Pinball budding slowly as a sports - Van der Byl
The President of Pinball Namibia Association Salomon van der Byl has said that Pinball is struggling to grow as an unregistered sports code in Namibia as it is commonly associated with being an entertainment activity.
Pinball is a type of arcade game, in which points are scored by a player manipulating one or more steel balls on a playing field inside a glass-covered cabinet called a pinball machine.
The primary objective of the game is to score as many points as possible.
The association has so far only registered 35 members who actively take part in competitions which are held occasionally.
“The game has not been exposed yet. You will see some of Pinball machines here and there, and it is only young kids who have an interest in the game.
“We have been trying to get sponsors to host a bigger competition since 2014, but the game has not been exposed much. That is one of the reasons sponsors do not want to come on board,” he said.
He further added that the association is planning to register the game of Pinball with the Namibian Sports Commission early next year to be registered as a sports code.
Van der Byl expressed disappointment in the low turn up of spectators at the competition that was hosted this year.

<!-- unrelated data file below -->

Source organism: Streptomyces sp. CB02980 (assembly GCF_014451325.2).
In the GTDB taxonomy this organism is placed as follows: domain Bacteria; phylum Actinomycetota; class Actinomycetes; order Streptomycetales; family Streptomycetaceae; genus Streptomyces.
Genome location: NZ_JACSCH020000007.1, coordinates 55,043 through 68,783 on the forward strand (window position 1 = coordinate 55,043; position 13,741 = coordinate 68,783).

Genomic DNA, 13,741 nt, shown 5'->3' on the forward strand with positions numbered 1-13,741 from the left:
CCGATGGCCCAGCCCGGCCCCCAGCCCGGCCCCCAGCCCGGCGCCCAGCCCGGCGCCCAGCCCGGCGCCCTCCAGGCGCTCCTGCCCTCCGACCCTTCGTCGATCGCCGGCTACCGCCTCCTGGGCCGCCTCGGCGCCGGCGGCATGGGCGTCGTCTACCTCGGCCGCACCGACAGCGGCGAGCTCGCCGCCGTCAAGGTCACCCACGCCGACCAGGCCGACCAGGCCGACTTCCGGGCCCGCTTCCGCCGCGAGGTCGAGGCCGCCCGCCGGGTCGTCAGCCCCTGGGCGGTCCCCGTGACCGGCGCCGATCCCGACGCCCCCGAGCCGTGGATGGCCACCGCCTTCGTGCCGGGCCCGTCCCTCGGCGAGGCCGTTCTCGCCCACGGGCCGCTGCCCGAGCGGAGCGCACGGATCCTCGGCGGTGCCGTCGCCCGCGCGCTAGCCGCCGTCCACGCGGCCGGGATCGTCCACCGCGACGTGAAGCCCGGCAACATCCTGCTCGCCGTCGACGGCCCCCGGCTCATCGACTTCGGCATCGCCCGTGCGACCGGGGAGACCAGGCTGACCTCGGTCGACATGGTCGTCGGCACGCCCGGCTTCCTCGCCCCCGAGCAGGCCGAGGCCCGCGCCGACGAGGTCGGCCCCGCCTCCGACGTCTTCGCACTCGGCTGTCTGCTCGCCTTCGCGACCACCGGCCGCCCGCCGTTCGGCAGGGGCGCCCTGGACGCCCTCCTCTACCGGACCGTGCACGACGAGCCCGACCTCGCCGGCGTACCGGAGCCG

“Most of the registered gamers are a circle of friends, and they all are based here in Windhoek so whenever we organise a competition we would choose a suitable venue that can accommodate all the players,” he said.
He added that the organisation is planning on finding persons that love the game of Pinball to have them set up clubs within their respective regions to take part in the competitions as it will help promote the game to attract sponsors for game competitions.
Many modern pinball machines include a storyline where the player must complete certain objectives in a specific fashion to complete the story, usually earning high scores for different methods of finishing the game.
Points are earned when the ball strikes different targets on the playing field. A drain is situated at the bottom of the playing field, partially protected by player-controlled plastic bats called flippers.
The game ends after all the balls fall into the drain a certain number of times. Secondary objectives are to maximise the time spent playing.